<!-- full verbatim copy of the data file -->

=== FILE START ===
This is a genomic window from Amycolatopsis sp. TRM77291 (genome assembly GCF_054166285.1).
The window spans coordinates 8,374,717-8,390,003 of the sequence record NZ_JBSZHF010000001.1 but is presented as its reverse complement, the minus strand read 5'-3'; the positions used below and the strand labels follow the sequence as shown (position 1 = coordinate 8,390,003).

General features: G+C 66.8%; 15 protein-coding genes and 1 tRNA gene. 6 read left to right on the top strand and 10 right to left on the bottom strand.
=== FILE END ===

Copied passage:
This is a genomic window from Amycolatopsis sp. TRM77291 (genome assembly GCF_054166285.1).
The window spans coordinates 8,374,717-8,390,003 of the sequence record NZ_JBSZHF010000001.1 but is presented as its reverse complement, the minus strand read 5'-3'; the positions used below and the strand labels follow the sequence as shown (position 1 = coordinate 8,390,003).

General features: G+C 66.8%; 15 protein-coding genes and 1 tRNA gene. 6 read left to right on the top strand and 10 right to left on the bottom strand.